At the edge of Bethesda Terrace overlooking The Lake is the magnificent Bethesda Fountain. This beautiful fountain is topped with a sculpture known as The Angel of the Waters. The winged female figure is depicted stretching out her hand to bestow her blessings on the bubbling water below.

And if you’re lucky, perhaps The Angel of the Waters will grant you a wish!

The Bethesda Fountain has been granting random wishes to people since the first day of its construction when stone mason Rico Bertucci wished for the afternoon off and was struck on the head with a falling hammer, rendering him unconscious for the rest of the day.

For nearly a century and a half park goers and tourist have flocked to the fountain hoping their wish will be granted by the Angel of the Waters. While most have gone away empty handed, a few lucky ones have had their lives changed forever.

1880 – Local haberdasher Carlton Blummer wished to learn what his fiance was thinking. A week later he called off the engagement because his beloved Beatrice  only thoughts were about a naked President James Garfield.

1897 – A Manhattan  shipping clerk Boris Hublick wishes for wealth and fame. He is granted fabulous wealth, but the fame is on back order. When it arrives four months later, Hublick cannot accept the fame, because he has misplaced the receipt. He dies twenty years later in obscurity.

1907 – Magician and escape artist Harry Houdini wishes to pull off the hardest trick in the world. Two weeks later, he successfully hails a cab on Broadway during rush hour in a rain storm.

1948 – While visiting New York City on their honeymoon, a newlywed couple made a wish at the fountain. The bride wished for a child, and her husband Fidel Castro wished the bourgeois capitalist system controlling his homeland of Cuba to be overthrown in a bloody revolution. A few short years later, they both got their wish!

1959 – Local beatnik Sylvester Grange wishes at the fountain for inspiration to create the ultimate poem that will “tear down the walls of this nowhere society and put the fatcats and squares in their place, man!” Grange is instantly struck by lightning when he refers to the Angel of the Waters as “one groovy and far out chick.”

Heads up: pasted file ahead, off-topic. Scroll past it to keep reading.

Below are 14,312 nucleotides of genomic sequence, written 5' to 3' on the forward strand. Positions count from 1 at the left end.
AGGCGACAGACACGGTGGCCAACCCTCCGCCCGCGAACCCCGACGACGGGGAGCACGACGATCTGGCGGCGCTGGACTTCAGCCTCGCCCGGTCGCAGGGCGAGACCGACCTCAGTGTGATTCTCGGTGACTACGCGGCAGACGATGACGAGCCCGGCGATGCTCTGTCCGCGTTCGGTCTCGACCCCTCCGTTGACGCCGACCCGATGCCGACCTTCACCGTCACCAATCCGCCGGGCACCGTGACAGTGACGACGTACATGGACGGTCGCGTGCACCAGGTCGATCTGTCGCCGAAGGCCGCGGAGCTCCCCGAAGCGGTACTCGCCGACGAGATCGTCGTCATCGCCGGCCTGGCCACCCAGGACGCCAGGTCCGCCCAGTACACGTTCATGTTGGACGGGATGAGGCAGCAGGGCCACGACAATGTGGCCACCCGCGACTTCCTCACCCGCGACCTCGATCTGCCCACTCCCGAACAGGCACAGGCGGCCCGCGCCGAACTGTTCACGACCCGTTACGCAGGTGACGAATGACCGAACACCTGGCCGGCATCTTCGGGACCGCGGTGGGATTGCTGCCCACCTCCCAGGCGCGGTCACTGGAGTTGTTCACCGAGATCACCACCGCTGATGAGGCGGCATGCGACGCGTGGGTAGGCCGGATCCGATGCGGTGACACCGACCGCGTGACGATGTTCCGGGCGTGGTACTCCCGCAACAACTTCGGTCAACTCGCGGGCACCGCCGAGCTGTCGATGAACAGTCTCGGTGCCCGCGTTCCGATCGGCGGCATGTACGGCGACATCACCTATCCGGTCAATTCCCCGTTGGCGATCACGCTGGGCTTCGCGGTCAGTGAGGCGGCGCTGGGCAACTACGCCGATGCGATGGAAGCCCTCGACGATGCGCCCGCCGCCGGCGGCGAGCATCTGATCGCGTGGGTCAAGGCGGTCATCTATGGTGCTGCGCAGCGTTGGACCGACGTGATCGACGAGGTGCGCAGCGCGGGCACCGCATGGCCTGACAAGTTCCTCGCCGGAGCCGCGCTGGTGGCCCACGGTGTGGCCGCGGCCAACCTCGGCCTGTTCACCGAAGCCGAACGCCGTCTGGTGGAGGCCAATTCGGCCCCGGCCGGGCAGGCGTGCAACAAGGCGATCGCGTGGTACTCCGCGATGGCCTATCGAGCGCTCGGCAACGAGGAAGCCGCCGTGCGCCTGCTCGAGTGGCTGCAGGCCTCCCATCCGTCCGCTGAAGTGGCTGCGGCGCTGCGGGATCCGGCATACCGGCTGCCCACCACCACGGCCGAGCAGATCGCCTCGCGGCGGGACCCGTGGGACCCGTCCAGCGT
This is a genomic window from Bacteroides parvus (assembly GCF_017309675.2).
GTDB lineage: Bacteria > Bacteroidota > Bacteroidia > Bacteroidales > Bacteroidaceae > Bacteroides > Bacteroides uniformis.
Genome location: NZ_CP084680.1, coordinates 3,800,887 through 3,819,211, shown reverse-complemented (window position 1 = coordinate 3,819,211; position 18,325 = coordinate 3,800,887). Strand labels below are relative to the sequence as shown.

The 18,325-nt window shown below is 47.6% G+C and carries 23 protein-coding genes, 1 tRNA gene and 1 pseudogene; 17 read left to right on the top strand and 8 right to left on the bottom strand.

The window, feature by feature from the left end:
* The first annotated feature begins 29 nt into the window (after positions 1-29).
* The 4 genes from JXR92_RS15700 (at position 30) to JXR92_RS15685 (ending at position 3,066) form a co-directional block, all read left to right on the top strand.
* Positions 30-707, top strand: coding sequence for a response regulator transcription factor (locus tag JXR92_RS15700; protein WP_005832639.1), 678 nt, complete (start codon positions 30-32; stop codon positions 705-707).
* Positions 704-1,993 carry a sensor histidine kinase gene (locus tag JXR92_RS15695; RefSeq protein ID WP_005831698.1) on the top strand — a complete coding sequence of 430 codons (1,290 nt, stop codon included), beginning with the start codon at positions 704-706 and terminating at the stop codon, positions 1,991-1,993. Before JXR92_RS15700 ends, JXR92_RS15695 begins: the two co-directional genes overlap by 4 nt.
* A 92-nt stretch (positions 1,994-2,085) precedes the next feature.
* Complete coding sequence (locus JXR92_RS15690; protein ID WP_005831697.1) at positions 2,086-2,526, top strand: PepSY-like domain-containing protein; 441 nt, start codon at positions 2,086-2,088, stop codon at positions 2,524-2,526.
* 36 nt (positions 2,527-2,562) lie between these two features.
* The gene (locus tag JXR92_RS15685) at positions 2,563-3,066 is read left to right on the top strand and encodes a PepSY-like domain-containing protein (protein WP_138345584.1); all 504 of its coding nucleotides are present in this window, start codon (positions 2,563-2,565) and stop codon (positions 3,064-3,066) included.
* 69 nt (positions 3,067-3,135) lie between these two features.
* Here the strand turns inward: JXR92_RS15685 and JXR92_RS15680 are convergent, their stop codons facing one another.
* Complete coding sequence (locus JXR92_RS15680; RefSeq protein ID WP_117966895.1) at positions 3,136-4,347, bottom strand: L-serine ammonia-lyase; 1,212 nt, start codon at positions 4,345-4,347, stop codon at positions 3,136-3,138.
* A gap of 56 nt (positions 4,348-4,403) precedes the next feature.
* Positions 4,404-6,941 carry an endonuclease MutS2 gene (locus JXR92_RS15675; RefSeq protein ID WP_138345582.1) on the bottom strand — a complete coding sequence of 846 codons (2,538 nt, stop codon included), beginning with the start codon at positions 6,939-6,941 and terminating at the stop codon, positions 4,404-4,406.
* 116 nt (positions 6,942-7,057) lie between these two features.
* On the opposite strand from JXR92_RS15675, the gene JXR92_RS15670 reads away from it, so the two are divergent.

1976 – New York Yankees manager Billy Martin drops a coin in the Bethesda fountain and wishes for his team to win the upcoming World Series. A week later after the Yankees are swept in the series by the Cincinnati Reds, an inebriated Martin is spotted wading into the fountain to recover his coin and is dragged away by park personnel.

1982 – Struggling dancer Madonna Louise Ciccone wishes to become a successful singer and entertainer. The Angel of the Waters thought she heard the young woman say “I wish to become extremely self important and annoying in 20 or 30 years” and grants her that wish instead.

2012 – High School sophomore Miranda Trilby, not familiar with the procedures for making a wish at a fountain, texts her wish on her smartphone and tosses the device into the water.

 

Samuel Morse

Just off the East 72nd Street entrance (also known as Inventor’s Gate) is the magnificent statue of Samuel Morse, famed inventor of the telegraph machine.

Morse also created the method of transmitting words and messages on the telegraph system. This clever series of dots and dashes became known as Morse Code, which is still in use today.

Morse became fascinated with code making, and created several other codes before his death in 1872.

These codes are:

The Code of the West – A list of guidelines involving horse etiquette, the multiple meanings of the word “howdy,” and the best time of day to shoot someone.

The Code of Silence – Created to avoid lengthy conversations with his second wife Sarah and her problems with the household staff.

Bar Code  – Not related to the system of product classification we are familiar with today. Sam really liked hanging out in bars.

The Code of the Desert – Same as the Code of the West, only with Camels.

Unnamed Code – Discovered in a notebook after Morse’s death, this 10 digit code remained a mystery for over a century until it was revealed to be the cheat code for Mike Tyson’s Punch Out on the Nintendo Entertainment System.

The DaVinci Code – Yeah, that too.

Seasons Greetings from Central Park: A Misguide!

wreath

Clothespin Wreath from the Wreath Interpretations Exhibit, 2011

Happy Holidays!

2012 is drawing to a close, and before we ring in a 2013, I would like to thank my readers for another great year. Your support of this blog has been wonderful, and I cannot possibly express my gratitude enough.

The Misguide will return in January with more fascinating stories about the greatest park I know, Central Park.

In the meantime, if you’re visiting New York City this month, be sure to visit the park, where there are plenty of  holiday activities going on!

Ultimate Santa – Santas from all 5 boroughs will be battling in a series of games to be declared the King of the Kringles! Be sure to get there early for the reindeer jousting! (Dec. 15-16, 9:00 am at Sheep Meadow)

Eggnog: The Untold Story (Dec 18) This fascinating seminar will teach you everything you never wanted to know about this fascinating Christmas beverage! Bring your own cups. (Dec. 18, 7:00 pm, Chess and Checkers House)

Anatomically Correct Snowperson Building Contest – Will be held on the Great Lawn the day after the first snowfall.

Once again, thanks for reading, and have a joyous holiday season, and a Happy New Year!

Thomas J Levier, creator, Central Park: A Misguide